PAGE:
Remembering Smitha

Images: K.P. Subbaiah

I can still see her, sitting by the window, a winsome lady, brushing on light strokes on the ivory paper.

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All the cars that we owned in the past. From L to R: the 1960 Morris Woody, 1932 Plymouth PB Seven Passenger Saloon, 1954 Dodge Convertible, 1947 Daimler DB18 and 1967 VW Beetle 1300.

Water colour is a difficult medium. Layers and layers of paint have to be added, each merging with the other, masking and unmasking the layer below. Manet and Monet painted thus; light strokes, the white of the canvas signifying the sunlight. The paint never pointed out anything; it only hinted at objects, the lightest of blues for shimmering water, a dab of red suggesting a flower.

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The colour combination and the choice of paint shade on our 1947 ex-Mysore Daimler DB18 was planned and supervised by Smitha. The car looks spectacular in its new colour scheme.

Smitha painted like that; except that she painted old cars. Our cars.

Smitha stood beside me, as I indulged in my passion for vintage cars.  She always chose the colours; she knew which one enhanced their body lines and how the subtle change of shades highlighted their beauty.

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The Daimler on its maiden post restoration long-distance drive to the Shivavilas Rajmahal, the palace of the Ghorpade Royal Family at Sandur.

Our 1932 Plymouth PB Seven Passenger Deluxe Sedan, gifted by my father and with our family since 2009, was originally painted maroon with black wings.  Smitha checked the colour combinations available in 1932, and zeroed in on an eye-catching original combo of cream with mustard wings and red wire wheels.  We were the cynosure of most eyes in car shows afterward.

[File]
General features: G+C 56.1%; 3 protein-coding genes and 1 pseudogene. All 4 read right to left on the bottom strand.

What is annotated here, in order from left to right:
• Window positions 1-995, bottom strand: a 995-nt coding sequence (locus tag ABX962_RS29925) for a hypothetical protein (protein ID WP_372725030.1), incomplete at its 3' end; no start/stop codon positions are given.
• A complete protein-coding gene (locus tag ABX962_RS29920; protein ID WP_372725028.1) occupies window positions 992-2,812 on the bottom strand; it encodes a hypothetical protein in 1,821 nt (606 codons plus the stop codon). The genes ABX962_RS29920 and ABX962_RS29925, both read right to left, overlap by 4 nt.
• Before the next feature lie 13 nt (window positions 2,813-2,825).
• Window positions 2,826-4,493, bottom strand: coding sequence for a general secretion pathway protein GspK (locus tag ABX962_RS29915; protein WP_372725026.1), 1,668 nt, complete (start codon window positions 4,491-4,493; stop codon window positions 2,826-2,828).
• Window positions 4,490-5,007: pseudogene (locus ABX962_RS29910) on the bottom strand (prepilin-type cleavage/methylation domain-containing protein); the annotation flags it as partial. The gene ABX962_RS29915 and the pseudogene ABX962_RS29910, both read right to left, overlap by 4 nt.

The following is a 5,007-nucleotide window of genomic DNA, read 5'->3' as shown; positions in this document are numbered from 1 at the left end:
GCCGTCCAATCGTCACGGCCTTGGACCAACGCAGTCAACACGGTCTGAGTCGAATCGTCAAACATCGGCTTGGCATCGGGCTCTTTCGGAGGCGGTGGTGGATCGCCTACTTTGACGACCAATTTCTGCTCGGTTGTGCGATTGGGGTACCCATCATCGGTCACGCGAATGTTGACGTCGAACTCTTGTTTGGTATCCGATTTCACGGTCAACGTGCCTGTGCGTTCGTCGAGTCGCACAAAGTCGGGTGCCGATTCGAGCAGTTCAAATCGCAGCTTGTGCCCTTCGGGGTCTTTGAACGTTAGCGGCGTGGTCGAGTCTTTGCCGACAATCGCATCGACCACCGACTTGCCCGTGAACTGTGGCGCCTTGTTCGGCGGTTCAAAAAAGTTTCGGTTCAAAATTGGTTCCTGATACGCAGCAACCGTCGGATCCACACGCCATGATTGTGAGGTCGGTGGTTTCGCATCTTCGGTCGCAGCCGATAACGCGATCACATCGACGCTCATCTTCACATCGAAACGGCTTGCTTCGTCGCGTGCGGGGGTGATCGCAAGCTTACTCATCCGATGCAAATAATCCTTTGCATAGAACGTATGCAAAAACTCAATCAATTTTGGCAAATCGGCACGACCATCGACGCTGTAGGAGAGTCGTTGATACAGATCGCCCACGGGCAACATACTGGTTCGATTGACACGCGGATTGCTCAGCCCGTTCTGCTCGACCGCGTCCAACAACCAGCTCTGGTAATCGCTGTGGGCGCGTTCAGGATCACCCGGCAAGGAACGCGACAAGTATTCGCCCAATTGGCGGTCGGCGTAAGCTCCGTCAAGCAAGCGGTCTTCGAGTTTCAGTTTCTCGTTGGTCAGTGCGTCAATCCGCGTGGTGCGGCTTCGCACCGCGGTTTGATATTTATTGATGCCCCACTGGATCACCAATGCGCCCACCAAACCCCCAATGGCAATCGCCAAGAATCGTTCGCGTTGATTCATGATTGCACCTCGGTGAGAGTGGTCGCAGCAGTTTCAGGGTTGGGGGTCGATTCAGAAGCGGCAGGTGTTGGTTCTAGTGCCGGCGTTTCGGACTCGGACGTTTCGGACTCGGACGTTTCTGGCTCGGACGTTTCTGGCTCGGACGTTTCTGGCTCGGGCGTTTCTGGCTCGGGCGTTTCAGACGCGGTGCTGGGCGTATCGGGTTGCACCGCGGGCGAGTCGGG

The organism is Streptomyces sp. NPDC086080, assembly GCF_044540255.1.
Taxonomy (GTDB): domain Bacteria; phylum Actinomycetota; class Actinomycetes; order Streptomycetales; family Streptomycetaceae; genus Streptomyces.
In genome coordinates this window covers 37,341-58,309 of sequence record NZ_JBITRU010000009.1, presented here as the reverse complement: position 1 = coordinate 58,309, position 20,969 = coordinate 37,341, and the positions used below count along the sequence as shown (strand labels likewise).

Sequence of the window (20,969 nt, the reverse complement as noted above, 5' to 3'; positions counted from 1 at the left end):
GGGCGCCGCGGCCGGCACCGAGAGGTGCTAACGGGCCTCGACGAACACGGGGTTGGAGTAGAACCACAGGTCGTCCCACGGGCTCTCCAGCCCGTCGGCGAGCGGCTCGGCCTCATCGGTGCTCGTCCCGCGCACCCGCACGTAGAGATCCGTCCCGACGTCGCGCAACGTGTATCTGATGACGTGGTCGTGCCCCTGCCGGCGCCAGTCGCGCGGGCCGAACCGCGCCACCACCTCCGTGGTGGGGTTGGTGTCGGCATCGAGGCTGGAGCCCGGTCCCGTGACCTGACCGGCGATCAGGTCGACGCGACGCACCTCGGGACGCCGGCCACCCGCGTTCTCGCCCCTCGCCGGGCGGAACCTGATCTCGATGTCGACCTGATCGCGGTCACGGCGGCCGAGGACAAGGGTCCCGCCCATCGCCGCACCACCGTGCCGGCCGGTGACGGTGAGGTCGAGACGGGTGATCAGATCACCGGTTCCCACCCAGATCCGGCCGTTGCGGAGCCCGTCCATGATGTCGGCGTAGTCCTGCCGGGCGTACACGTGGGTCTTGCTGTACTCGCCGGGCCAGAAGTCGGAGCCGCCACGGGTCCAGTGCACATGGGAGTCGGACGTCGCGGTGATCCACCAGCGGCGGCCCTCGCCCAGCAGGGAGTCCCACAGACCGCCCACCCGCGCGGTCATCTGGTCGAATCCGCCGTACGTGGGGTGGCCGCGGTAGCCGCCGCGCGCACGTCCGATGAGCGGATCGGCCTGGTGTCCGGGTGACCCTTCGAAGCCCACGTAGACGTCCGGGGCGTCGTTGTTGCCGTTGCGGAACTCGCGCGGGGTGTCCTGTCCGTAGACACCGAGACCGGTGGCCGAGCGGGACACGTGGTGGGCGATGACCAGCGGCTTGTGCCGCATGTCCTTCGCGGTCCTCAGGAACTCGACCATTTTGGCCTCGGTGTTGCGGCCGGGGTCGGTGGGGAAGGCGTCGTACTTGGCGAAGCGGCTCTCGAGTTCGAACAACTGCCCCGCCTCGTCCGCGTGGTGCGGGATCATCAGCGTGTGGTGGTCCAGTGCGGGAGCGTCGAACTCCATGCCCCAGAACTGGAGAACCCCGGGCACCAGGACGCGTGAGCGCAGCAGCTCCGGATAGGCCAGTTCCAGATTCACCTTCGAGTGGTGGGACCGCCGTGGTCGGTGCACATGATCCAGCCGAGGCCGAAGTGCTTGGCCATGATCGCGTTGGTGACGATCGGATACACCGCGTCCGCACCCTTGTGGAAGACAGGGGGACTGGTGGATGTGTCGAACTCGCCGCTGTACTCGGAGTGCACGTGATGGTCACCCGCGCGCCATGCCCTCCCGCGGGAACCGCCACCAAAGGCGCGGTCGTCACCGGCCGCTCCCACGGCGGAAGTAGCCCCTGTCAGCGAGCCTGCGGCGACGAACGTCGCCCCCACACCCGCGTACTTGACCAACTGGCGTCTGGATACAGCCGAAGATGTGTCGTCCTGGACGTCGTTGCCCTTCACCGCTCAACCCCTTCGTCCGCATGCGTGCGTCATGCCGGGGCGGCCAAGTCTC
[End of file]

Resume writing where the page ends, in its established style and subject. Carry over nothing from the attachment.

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A hint of our Beetle, with the Vidhana Soudha, the seat of the Karnataka Government, a Neo-Dravidian structure completed in 1956.

Our 1947 Daimler DB18 was a sombre black when we bought it. Smitha suggested painting its flanks cream. At once, the car transformed from a staid and formal palace car to a sportier creature, anxious for long drives. As I contemplated it at the Shivavilas Rajmahal, following its inaugural post restoration run to Sandur, I could not but admire Smitha’s sense of design and style.

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This eye-catching colour combination chosen by Smitha for our Plymouth ensured that our car was the centre of attraction at most shows.

She lived my dream to the fullest. For a restorer, it is often an unfulfilled dream that all one’s cars are ready and running; there is always one that needs work. But there were no constraints on Smitha. She lined them up in the order that we had purchased our beauties and painted their profiles, sporting their original registration numbers.

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The winged goddess radiator ornament of the Plymouth, brought alive with this painting.

But our happiness was not forever. Struck down by a slow and debilitating illness, Smitha’s ill-health restrained her from traveling and participating in vintage car events. Brushing aside portends that she well knew as a doctor herself, the ivory paper became her solace, her escape. She supported her right wrist with her left hand, as the brush strokes became more laboured. She painted the Plymouth’s winged goddess radiator ornament, perhaps a yearning for what might have been.

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The front of the Plymouth, captured in coffee decoction by Smitha!

Smitha left us all for eternity in December last, leaving an immeasurable void. I was incredibly lucky, to live in the embrace of her unconditional love, for twenty four years.  Her last painting was that of the vibrantly shaded Plymouth, with its face turned away, parked in a verdant grove.

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Our Plymouth in Bangalore’s Cubbon Park; Smitha’s last painting.

In my mind’s eye I can see her in the gentle sunshine, painting lightly, immortalising our cars in colour even as her life ebbed away.  When I contemplate all that she has left behind for me, I am overwhelmed beyond measure.  Smitha rests in peace, but memories of her will live forever on ivory paper and dabs of paint.

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A pensive Smitha concentrating on her passion.


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